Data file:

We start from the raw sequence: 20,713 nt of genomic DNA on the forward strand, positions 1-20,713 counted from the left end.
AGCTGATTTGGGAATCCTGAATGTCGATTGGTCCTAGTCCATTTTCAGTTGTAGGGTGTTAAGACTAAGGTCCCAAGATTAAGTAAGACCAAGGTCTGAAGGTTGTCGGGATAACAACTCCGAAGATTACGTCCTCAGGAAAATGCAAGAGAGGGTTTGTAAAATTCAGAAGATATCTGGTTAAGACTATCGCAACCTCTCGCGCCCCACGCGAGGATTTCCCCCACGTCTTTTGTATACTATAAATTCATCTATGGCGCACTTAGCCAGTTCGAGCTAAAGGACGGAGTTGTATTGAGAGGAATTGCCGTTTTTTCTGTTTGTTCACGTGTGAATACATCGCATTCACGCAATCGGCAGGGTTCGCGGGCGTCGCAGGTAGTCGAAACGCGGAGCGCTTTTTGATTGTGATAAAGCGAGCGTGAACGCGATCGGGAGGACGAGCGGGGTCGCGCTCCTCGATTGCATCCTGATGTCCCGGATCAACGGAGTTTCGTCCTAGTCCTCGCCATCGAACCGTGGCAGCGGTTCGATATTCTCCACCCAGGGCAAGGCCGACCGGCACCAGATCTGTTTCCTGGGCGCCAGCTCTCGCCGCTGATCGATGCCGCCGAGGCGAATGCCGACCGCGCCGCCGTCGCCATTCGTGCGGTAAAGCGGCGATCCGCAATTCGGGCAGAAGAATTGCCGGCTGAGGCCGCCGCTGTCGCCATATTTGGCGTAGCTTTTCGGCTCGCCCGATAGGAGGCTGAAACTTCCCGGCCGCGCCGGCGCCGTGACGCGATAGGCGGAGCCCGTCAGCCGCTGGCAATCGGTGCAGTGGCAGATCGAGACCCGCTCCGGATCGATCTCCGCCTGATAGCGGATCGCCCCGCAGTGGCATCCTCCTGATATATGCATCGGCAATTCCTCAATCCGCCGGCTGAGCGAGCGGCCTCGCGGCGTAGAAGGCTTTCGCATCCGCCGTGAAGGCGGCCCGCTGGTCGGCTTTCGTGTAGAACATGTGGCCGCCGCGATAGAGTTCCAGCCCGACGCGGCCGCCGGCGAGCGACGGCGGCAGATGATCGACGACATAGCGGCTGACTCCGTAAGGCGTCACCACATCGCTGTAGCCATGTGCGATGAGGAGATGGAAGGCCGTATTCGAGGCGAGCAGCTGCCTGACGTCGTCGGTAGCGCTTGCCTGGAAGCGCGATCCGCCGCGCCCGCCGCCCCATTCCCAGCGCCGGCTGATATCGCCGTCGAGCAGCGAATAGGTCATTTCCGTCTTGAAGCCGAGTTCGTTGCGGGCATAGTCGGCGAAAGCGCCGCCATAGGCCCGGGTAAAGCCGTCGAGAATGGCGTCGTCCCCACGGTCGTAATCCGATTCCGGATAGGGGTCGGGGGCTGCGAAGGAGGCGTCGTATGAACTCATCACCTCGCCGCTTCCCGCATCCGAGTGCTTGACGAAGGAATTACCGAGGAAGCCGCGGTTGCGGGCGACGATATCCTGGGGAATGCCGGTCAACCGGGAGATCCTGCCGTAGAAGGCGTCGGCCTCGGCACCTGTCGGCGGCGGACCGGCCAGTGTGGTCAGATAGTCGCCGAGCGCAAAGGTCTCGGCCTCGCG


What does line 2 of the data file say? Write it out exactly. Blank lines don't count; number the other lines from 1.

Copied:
AGCTGATTTGGGAATCCTGAATGTCGATTGGTCCTAGTCCATTTTCAGTTGTAGGGTGTTAAGACTAAGGTCCCAAGATTAAGTAAGACCAAGGTCTGAAGGTTGTCGGGATAACAACTCCGAAGATTACGTCCTCAGGAAAATGCAAGAGAGGGTTTGTAAAATTCAGAAGATATCTGGTTAAGACTATCGCAACCTCTCGCGCCCCACGCGAGGATTTCCCCCACGTCTTTTGTATACTATAAATTCATCTATGGCGCACTTAGCCAGTTCGAGCTAAAGGACGGAGTTGTATTGAGAGGAATTGCCGTTTTTTCTGTTTGTTCACGTGTGAATACATCGCATTCACGCAATCGGCAGGGTTCGCGGGCGTCGCAGGTAGTCGAAACGCGGAGCGCTTTTTGATTGTGATAAAGCGAGCGTGAACGCGATCGGGAGGACGAGCGGGGTCGCGCTCCTCGATTGCATCCTGATGTCCCGGATCAACGGAGTTTCGTCCTAGTCCTCGCCATCGAACCGTGGCAGCGGTTCGATATTCTCCACCCAGGGCAAGGCCGACCGGCACCAGATCTGTTTCCTGGGCGCCAGCTCTCGCCGCTGATCGATGCCGCCGAGGCGAATGCCGACCGCGCCGCCGTCGCCATTCGTGCGGTAAAGCGGCGATCCGCAATTCGGGCAGAAGAATTGCCGGCTGAGGCCGCCGCTGTCGCCATATTTGGCGTAGCTTTTCGGCTCGCCCGATAGGAGGCTGAAACTTCCCGGCCGCGCCGGCGCCGTGACGCGATAGGCGGAGCCCGTCAGCCGCTGGCAATCGGTGCAGTGGCAGATCGAGACCCGCTCCGGATCGATCTCCGCCTGATAGCGGATCGCCCCGCAGTGGCATCCTCCTGATATATGCATCGGCAATTCCTCAATCCGCCGGCTGAGCGAGCGGCCTCGCGGCGTAGAAGGCTTTCGCATCCGCCGTGAAGGCGGCCCGCTGGTCGGCTTTCGTGTAGAACATGTGGCCGCCGCGATAGAGTTCCAGCCCGACGCGGCCGCCGGCGAGCGACGGCGGCAGATGATCGACGACATAGCGGCTGACTCCGTAAGGCGTCACCACATCGCTGTAGCCATGTGCGATGAGGAGATGGAAGGCCGTATTCGAGGCGAGCAGCTGCCTGACGTCGTCGGTAGCGCTTGCCTGGAAGCGCGATCCGCCGCGCCCGCCGCCCCATTCCCAGCGCCGGCTGATATCGCCGTCGAGCAGCGAATAGGTCATTTCCGTCTTGAAGCCGAGTTCGTTGCGGGCATAGTCGGCGAAAGCGCCGCCATAGGCCCGGGTAAAGCCGTCGAGAATGGCGTCGTCCCCACGGTCGTAATCCGATTCCGGATAGGGGTCGGGGGCTGCGAAGGAGGCGTCGTATGAACTCATCACCTCGCCGCTTCCCGCATCCGAGTGCTTGACGAAGGAATTACCGAGGAAGCCGCGGTTGCGGGCGACGATATCCTGGGGAATGCCGGTCAACCGGGAGATCCTGCCGTAGAAGGCGTCGGCCTCGGCACCTGTCGGCGGCGGACCGGCCAGTGTGGTCAGATAGTCGCCGAGCGCAAAGGTCTCGGCCTCGCG